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Turnout down as French unions stage fresh labour reform protests

© Boris Horvat, AFP | Demonstrators - including one wearing a "Guy Fawkes" mask with the word translated as "lazy" - march during a rally in Marseille on September 21, 2017, to protest French President Emmanuel Macron's proposed labour reforms.

Video by Yena LEE


Latest update : 2017-09-22

Protesters demonstrated Thursday against an imminent overhaul of France's labour laws but in far lower numbers than organisers hoped, just days before President Emmanuel Macron's flagship reforms enter the statute books.

The interior ministry estimated the crowds at 132,000 across France, just over half the numbers who took part last week in the first major street protests organised by trade unions since Macron was elected in May.

The 39-year-old centrist president is certain to welcome Thursday's lower turnout, but he will face more -- and potentially larger -- protests on Saturday called by the hard-left political party France Unbowed.

"What's important today and in the days and weeks ahead is that the movement gets bigger," said Philippe Martinez, the head of the Communist-backed CGT union behind Thursday's marches.

But Macron has insisted his government will not compromise.

The reforms, which will make it easier for companies to hire and fire, were worked out during three months of negotiations with union leaders.

"Democracy does not happen in the street," Macron said in New York on Wednesday, insisting he has a mandate for change after sweeping the board in presidential and parliamentary elections in May and June.

Philippe Braud, a professor emeritus of Sciences Po university, said the government has the upper hand and that the protest movement in France "has been weakening for the past 10 years".

"There's a sort of resignation among the French to reforms that are seen as necessary," Braud told AFP.

Macron has also been boosted by splits in the labour movement, with the CFDT and FO unions so far declining to back the protests and strikes.

Disruption at companies and to public services was limited last week and again on Thursday, though Martinez said more workers had joined the stoppage in the second round.

"When the unions, when the workers are divided, that is generally when the company owners win," Martinez acknowledged earlier.

Fast-tracked changes

The reforms, which are being fast-tracked via executive orders, are designed to give employers more flexibility to negotiate pay and conditions with their workers while reducing the costs of firing staff.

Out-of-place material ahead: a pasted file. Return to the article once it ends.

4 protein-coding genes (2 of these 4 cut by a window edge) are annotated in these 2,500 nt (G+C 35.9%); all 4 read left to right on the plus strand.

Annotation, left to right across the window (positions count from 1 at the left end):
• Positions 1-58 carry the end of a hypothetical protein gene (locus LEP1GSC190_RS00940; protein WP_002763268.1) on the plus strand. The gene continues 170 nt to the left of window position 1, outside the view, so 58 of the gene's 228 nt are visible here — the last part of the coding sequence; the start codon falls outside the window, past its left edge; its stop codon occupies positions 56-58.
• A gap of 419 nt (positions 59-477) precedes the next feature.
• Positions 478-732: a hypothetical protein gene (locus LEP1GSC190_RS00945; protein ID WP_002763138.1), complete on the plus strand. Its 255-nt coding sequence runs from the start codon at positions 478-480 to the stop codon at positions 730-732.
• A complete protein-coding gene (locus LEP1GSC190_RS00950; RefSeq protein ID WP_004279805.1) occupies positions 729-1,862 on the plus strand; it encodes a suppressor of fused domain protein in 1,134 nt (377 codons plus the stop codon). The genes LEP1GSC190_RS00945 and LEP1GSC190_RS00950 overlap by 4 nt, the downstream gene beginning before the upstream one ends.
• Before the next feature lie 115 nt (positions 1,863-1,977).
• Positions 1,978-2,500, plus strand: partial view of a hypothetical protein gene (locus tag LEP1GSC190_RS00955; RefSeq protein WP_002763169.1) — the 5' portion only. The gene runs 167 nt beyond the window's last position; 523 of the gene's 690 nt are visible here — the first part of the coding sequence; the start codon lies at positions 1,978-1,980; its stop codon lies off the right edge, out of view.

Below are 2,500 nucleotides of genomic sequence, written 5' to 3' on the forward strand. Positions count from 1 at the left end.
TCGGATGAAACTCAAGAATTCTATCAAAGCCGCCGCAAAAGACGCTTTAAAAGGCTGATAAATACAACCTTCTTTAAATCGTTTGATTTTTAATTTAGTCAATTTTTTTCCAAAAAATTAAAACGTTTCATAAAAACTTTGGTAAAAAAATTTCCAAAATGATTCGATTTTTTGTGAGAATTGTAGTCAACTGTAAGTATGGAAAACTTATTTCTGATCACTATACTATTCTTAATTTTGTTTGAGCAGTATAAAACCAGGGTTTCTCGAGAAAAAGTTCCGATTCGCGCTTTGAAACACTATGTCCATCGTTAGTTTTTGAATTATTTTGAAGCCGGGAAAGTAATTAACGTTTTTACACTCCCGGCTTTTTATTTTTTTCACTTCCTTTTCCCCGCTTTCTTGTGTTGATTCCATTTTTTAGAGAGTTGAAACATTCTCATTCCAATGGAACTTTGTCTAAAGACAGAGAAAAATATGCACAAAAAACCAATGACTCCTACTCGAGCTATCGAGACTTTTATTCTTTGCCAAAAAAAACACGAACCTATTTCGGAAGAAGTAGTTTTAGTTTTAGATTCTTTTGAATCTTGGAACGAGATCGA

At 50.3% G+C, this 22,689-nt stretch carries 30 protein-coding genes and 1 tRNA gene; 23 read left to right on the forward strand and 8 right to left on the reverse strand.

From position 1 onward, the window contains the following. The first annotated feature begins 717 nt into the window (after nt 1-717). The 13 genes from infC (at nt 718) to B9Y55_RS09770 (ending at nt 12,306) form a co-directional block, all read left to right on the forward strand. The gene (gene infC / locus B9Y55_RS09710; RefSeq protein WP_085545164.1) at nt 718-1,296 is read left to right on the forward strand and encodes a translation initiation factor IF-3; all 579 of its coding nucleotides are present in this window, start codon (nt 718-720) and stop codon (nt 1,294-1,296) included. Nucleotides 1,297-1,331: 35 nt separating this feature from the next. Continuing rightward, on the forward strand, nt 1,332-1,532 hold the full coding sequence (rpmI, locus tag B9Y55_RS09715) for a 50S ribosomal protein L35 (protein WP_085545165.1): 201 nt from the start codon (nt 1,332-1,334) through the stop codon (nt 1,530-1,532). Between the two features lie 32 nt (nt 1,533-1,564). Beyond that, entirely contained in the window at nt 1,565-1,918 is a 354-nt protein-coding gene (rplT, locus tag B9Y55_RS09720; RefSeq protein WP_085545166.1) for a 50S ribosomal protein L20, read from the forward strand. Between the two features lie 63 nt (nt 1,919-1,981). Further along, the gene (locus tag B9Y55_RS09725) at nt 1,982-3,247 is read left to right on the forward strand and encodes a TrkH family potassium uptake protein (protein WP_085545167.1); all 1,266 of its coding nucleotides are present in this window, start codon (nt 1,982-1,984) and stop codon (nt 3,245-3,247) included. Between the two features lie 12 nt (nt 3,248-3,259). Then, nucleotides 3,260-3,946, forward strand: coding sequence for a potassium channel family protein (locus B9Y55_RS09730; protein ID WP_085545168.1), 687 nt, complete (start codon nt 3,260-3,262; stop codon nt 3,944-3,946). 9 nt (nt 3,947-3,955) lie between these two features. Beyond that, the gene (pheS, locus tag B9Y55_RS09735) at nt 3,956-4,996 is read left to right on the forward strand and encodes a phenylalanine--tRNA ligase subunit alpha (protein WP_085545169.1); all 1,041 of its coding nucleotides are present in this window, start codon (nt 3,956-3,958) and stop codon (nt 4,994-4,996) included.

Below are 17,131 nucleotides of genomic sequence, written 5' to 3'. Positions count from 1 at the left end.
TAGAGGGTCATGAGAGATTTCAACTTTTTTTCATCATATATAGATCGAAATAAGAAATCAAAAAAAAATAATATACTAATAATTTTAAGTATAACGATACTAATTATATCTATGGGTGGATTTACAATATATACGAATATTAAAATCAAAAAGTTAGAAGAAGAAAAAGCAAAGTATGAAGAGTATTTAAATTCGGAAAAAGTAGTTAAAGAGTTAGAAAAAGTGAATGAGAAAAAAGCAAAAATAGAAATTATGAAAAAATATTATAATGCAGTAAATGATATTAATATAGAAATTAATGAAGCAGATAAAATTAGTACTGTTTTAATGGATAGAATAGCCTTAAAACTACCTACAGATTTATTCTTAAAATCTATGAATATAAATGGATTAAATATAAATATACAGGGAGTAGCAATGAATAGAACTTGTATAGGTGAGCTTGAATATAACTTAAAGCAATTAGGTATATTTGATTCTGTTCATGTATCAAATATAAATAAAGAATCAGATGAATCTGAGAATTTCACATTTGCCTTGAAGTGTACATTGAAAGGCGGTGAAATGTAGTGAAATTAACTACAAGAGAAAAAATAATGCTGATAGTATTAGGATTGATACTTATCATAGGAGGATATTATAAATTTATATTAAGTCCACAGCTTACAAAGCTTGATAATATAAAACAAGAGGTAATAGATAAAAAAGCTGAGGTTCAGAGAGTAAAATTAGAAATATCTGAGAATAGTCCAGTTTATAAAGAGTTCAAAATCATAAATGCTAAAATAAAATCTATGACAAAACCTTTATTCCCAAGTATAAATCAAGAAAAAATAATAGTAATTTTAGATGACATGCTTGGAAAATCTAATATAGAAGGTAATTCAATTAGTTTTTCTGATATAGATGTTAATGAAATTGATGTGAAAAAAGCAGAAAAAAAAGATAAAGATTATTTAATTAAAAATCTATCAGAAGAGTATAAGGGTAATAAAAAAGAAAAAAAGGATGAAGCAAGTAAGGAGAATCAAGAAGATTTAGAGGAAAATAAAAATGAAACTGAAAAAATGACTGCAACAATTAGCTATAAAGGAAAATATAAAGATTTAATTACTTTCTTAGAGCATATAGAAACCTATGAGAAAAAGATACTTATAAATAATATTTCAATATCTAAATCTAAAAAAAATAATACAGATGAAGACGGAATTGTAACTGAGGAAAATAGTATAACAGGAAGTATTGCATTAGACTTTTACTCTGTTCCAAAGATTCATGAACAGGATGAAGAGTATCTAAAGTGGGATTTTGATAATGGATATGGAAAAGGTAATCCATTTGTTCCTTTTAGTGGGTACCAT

Public opinion is divided, according to a recent BVA poll.

Most say they think the reforms will boost France's competitiveness but fail to improve employees' working conditions.

Macron insists the changes will lower stubbornly high unemployment of 9.5 percent -- a view backed by the International Monetary Fund (IMF) on Thursday.

The Washington-based lender said the labour reforms, coupled with planned tax cuts and reductions in public spending, would help increase economic growth, which it forecast to reach 1.6 percent this year.

Once Macron's cabinet approves the labour measures Friday, they are expected to be published in the official gazette and enter law.

The use of executive orders is a way to implement the changes quickly and avoid a prolonged battle in the streets -- as seen last year when Macron's predecessor Francois Hollande made similar changes to labour law.

Twelve people were arrested Thursday after scuffles in the northwestern city of Nantes and disturbances were reported in Paris, but the marches did not see the level of violence that marred many of last year's protests.

'Social coup d'etat'

While the use of decrees may succeed in overhauling France's complex workplace regulations, some critics see the method as reinforcing perceptions of Macron as a monarchical leader.

Criticism of him as aloof and sometimes authoritarian have contributed to sharp falls in his popularity, with his approval rating languishing at 44 percent according to an Odoxa poll out on Monday.

Macron derided his opponents earlier month as "slackers, cynics and extremists".

The phrase became a rallying cry for protesters, with many of them proudly declaring themselves "slackers" during both rounds of demonstrations.

Jean-Luc Melenchon, head of the France Unbowed party, has slammed the reforms as no less than a "social coup d'etat".

The radical leftist has emerged as the figurehead for the opposition against Macron as France's other political parties squabble over the election results or search for new leaders.


Date created : 2017-09-21


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